Thus, JavaScript is largely lexically scoped, meaning that functions can access variables defined in their surroundings. This is good, because it gives us closures, one of the things that make JavaScript great.

Lexical scope in JavaScript is not without flaws, however. Maybe the biggest problem is in fact the global object, which is the top level scope shared by all scripts. If multiple scripts execute in the same context, they all run in the same top level scope. If they define top level variables with the same name, the last script wins. This is illustrated in the following diagram:


To work around this problem, various workarounds have been adopted, from using only a single global variable using a special name such as “$” or “_” to shunning the global scope all together by putting all code within closures.

Ringo solves this problem on a fundamental level by giving each module its own top level scope to run in. The global object is still there, but it’s not in the scope chain. Instead, it is the prototype of all the module scopes, as illustrated in the following diagram:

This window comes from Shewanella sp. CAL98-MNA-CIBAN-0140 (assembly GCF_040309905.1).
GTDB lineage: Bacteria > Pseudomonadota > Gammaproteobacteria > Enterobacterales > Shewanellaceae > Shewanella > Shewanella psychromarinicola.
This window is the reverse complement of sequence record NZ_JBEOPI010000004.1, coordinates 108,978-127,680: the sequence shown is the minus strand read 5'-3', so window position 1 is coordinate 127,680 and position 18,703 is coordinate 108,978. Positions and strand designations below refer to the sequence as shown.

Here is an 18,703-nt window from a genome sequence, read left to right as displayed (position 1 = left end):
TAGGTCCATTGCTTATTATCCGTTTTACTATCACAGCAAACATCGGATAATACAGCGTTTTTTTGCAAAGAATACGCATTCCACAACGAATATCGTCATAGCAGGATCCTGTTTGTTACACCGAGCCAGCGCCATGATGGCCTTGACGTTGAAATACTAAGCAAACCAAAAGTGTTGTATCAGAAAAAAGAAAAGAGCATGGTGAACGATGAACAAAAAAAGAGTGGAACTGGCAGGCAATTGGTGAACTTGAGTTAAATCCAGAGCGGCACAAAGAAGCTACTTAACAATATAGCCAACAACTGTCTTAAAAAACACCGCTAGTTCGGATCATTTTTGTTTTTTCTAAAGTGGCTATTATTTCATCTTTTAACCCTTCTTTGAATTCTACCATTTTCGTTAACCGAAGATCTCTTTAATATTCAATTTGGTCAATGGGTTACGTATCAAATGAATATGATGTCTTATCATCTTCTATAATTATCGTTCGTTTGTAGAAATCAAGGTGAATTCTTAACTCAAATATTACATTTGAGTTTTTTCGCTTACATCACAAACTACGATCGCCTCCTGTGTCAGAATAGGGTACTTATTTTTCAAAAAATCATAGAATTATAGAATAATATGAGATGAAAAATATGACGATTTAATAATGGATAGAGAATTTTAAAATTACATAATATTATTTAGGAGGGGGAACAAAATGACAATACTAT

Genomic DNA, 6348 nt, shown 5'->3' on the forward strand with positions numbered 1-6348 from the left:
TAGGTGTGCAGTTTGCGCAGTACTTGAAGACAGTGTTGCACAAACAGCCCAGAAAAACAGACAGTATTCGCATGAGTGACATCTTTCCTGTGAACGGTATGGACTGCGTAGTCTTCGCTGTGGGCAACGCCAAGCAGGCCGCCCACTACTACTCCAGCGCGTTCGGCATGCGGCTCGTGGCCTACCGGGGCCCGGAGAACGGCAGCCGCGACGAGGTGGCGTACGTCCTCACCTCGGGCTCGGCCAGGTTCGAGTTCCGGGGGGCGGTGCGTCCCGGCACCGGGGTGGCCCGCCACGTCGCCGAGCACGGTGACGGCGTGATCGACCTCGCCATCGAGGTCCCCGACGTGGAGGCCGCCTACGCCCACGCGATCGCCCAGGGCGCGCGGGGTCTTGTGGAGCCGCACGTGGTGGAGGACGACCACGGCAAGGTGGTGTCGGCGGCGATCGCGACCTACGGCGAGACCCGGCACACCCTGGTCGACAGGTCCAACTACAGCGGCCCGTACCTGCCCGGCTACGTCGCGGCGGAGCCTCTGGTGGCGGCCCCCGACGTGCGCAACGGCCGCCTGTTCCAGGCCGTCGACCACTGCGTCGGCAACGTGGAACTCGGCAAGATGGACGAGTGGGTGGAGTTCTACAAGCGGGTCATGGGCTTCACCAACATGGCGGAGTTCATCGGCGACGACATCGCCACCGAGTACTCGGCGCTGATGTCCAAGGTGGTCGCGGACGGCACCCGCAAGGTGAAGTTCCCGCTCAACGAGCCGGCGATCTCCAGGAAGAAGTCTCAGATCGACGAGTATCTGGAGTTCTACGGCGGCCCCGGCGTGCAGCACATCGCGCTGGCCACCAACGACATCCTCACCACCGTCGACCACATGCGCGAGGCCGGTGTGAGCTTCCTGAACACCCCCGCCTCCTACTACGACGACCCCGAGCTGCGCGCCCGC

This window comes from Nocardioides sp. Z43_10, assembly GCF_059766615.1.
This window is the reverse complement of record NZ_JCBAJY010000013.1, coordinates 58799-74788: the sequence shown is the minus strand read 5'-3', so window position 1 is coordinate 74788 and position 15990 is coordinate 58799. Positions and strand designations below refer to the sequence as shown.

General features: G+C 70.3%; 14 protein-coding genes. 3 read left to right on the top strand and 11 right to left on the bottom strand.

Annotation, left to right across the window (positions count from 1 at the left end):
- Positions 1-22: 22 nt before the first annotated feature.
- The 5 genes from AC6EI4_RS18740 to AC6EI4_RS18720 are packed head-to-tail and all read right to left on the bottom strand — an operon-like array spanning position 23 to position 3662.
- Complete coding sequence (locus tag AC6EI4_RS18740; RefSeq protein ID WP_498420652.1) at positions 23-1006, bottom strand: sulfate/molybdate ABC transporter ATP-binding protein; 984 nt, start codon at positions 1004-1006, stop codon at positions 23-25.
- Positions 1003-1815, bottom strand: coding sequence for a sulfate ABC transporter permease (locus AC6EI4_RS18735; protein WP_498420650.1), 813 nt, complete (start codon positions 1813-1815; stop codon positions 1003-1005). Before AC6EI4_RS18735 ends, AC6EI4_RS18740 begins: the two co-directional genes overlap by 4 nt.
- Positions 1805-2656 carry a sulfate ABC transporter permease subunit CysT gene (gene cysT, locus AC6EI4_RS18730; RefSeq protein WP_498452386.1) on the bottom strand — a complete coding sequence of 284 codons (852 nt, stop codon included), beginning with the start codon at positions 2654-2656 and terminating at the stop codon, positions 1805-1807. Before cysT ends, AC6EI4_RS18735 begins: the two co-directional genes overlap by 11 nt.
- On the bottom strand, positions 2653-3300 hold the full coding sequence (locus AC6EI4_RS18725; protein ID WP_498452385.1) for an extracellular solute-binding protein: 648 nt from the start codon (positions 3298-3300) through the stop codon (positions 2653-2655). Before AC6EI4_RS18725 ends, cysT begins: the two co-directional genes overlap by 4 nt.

As can be seen, the global object is no longer the place where variables are allocated. Regardless of with or without var, top level variables will be created in the module’s own scope. The global object with all the standard objects such as Object, Array, or String is still there, though, providing an environment that is totally compatible with the one found in browsers.

There you are, no more fighting for the global namespace. Now get out there and write some cool Ringo modules!

Outlook: ECMAScript Module Discussion

There is an ongoing discussion in the ECMAScript working group about getting module language features into the next version of ECMAScript, code-named Harmony. AFAIK no formal agreement has yet been reached, but the Simple Modules proposal (examples) seems to have garnered a fair amount of consensus.